December 4, 2014

Post Mortem

What I find most interesting about the 9 days since my mother passed away is the sadness I feel.

Many people have been sympathetic and supportive, and as a result, things have seemed surreal. I get hugs at work, cards in the mail, emails from people I do not know and many phone calls-some from folks feeling guilty for not knowing or for not having been in touch and then, I am comforting them. Interesting.

But, somehow, hearing from all of these people makes me feel sadder because they are so sad. I wonder if I would feel as sad just on my own, without the influence of the outsiders.

Most of the outsiders view my mother as this magical, amazing person. It’s wonderful and refreshing! Some cherish moments with her, meaningful conversations and pure joy about who she was for them. It’s fantastic.

But, I think maybe these amazing reviews of who my mother was for them makes me feel hollow and empty inside. I am partially sad because she was not this way for me for a long time-quite the opposite in fact. And I am partially sad because other people feel attachments and loyalty to her that make them closer in some ways, and yet not close at all in that they were not around in the end and did not experience the real person that those who were close to her did. I feel false in pretending to feel as much of a loss and sadness as they supposedly feel.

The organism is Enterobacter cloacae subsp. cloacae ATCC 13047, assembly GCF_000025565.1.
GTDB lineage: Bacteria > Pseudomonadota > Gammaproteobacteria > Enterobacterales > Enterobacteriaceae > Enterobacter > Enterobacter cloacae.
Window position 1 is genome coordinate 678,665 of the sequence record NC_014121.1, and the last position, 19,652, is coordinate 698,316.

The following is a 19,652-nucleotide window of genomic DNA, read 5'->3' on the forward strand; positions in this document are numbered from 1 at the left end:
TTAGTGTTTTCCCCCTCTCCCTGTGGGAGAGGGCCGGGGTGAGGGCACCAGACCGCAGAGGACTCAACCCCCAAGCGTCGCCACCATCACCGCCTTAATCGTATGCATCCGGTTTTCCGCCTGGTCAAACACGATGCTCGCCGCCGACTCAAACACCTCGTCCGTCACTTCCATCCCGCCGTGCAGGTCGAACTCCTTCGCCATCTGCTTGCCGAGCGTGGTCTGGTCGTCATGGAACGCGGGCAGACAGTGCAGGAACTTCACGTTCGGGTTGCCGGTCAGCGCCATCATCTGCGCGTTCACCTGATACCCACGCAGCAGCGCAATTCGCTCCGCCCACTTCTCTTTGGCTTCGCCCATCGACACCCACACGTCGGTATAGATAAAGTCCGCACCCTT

It’s all so complicated!

And, despite my anger and resentment, my regrets and my remorse, I am stunned by the suddenness and the finality of my mother’s death. The person that I have had to contact daily, to worry about and to monitor, to deal with, to negotiate with and to argue with, is now gone. I am free from responsibility, but I am also alone now. I cannot speak to her ever again, either to complain or to apologize. It’s over. Forever.

And that makes me sad.

Relieved, free, done.

But sad, too.

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